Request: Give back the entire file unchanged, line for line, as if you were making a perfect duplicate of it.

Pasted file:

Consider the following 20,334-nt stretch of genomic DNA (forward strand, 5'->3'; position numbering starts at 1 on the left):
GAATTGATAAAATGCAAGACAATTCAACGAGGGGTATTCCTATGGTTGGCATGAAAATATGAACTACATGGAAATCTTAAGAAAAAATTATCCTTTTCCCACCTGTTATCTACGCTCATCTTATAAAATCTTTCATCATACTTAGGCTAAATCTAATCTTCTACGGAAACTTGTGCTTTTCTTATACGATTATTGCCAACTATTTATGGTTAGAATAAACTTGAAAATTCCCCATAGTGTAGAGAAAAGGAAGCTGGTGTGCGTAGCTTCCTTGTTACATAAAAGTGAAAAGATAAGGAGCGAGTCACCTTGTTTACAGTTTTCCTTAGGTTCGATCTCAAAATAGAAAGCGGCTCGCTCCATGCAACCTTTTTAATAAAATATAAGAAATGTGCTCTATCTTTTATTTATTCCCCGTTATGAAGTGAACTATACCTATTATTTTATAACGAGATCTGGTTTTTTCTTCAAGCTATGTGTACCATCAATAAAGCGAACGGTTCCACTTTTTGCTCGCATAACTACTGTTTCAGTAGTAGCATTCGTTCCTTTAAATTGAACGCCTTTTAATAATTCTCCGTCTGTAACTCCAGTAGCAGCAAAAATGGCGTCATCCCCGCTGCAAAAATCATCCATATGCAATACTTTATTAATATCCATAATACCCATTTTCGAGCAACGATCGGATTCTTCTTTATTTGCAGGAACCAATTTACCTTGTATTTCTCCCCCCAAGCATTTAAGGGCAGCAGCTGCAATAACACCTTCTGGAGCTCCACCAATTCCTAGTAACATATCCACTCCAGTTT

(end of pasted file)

Consider the following 20,334-nt stretch of genomic DNA (forward strand, 5'->3'; position numbering starts at 1 on the left):
GAATTGATAAAATGCAAGACAATTCAACGAGGGGTATTCCTATGGTTGGCATGAAAATATGAACTACATGGAAATCTTAAGAAAAAATTATCCTTTTCCCACCTGTTATCTACGCTCATCTTATAAAATCTTTCATCATACTTAGGCTAAATCTAATCTTCTACGGAAACTTGTGCTTTTCTTATACGATTATTGCCAACTATTTATGGTTAGAATAAACTTGAAAATTCCCCATAGTGTAGAGAAAAGGAAGCTGGTGTGCGTAGCTTCCTTGTTACATAAAAGTGAAAAGATAAGGAGCGAGTCACCTTGTTTACAGTTTTCCTTAGGTTCGATCTCAAAATAGAAAGCGGCTCGCTCCATGCAACCTTTTTAATAAAATATAAGAAATGTGCTCTATCTTTTATTTATTCCCCGTTATGAAGTGAACTATACCTATTATTTTATAACGAGATCTGGTTTTTTCTTCAAGCTATGTGTACCATCAATAAAGCGAACGGTTCCACTTTTTGCTCGCATAACTACTGTTTCAGTAGTAGCATTCGTTCCTTTAAATTGAACGCCTTTTAATAATTCTCCGTCTGTAACTCCAGTAGCAGCAAAAATGGCGTCATCCCCGCTGCAAAAATCATCCATATGCAATACTTTATTAATATCCATAATACCCATTTTCGAGCAACGATCGGATTCTTCTTTATTTGCAGGAACCAATTTACCTTGTATTTCTCCCCCCAAGCATTTAAGGGCAGCAGCTGCAATAACACCTTCTGGAGCTCCACCAATTCCTAGTAACATATCCACTCCAGTTT